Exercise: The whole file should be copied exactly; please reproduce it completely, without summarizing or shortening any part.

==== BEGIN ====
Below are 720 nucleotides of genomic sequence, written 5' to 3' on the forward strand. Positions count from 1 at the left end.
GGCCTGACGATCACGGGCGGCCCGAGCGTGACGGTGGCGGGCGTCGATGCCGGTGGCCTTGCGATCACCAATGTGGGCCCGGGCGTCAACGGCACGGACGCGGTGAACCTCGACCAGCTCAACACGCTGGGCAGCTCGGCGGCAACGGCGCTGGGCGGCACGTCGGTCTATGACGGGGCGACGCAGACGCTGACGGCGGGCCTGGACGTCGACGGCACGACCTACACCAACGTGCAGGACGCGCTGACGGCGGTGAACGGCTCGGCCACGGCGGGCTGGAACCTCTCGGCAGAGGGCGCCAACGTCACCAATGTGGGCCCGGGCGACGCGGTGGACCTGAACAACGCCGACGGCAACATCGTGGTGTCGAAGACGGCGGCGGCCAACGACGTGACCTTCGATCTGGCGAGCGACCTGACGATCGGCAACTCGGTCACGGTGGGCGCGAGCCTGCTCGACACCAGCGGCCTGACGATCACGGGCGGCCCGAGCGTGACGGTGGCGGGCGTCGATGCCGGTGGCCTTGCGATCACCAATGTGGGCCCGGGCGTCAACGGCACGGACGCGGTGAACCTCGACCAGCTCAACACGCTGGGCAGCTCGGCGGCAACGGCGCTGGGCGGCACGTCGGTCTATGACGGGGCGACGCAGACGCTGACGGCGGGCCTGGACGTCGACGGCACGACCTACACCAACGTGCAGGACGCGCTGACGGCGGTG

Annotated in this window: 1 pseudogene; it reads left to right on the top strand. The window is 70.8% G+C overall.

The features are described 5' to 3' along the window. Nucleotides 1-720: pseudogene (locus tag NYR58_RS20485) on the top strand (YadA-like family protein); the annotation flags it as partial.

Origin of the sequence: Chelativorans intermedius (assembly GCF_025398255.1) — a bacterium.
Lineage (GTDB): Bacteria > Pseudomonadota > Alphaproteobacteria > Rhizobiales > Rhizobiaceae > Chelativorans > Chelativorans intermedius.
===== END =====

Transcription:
Below are 720 nucleotides of genomic sequence, written 5' to 3' on the forward strand. Positions count from 1 at the left end.
GGCCTGACGATCACGGGCGGCCCGAGCGTGACGGTGGCGGGCGTCGATGCCGGTGGCCTTGCGATCACCAATGTGGGCCCGGGCGTCAACGGCACGGACGCGGTGAACCTCGACCAGCTCAACACGCTGGGCAGCTCGGCGGCAACGGCGCTGGGCGGCACGTCGGTCTATGACGGGGCGACGCAGACGCTGACGGCGGGCCTGGACGTCGACGGCACGACCTACACCAACGTGCAGGACGCGCTGACGGCGGTGAACGGCTCGGCCACGGCGGGCTGGAACCTCTCGGCAGAGGGCGCCAACGTCACCAATGTGGGCCCGGGCGACGCGGTGGACCTGAACAACGCCGACGGCAACATCGTGGTGTCGAAGACGGCGGCGGCCAACGACGTGACCTTCGATCTGGCGAGCGACCTGACGATCGGCAACTCGGTCACGGTGGGCGCGAGCCTGCTCGACACCAGCGGCCTGACGATCACGGGCGGCCCGAGCGTGACGGTGGCGGGCGTCGATGCCGGTGGCCTTGCGATCACCAATGTGGGCCCGGGCGTCAACGGCACGGACGCGGTGAACCTCGACCAGCTCAACACGCTGGGCAGCTCGGCGGCAACGGCGCTGGGCGGCACGTCGGTCTATGACGGGGCGACGCAGACGCTGACGGCGGGCCTGGACGTCGACGGCACGACCTACACCAACGTGCAGGACGCGCTGACGGCGGTG

Annotated in this window: 1 pseudogene; it reads left to right on the top strand. The window is 70.8% G+C overall.

The features are described 5' to 3' along the window. Nucleotides 1-720: pseudogene (locus tag NYR58_RS20485) on the top strand (YadA-like family protein); the annotation flags it as partial.

Origin of the sequence: Chelativorans intermedius (assembly GCF_025398255.1) — a bacterium.
Lineage (GTDB): Bacteria > Pseudomonadota > Alphaproteobacteria > Rhizobiales > Rhizobiaceae > Chelativorans > Chelativorans intermedius.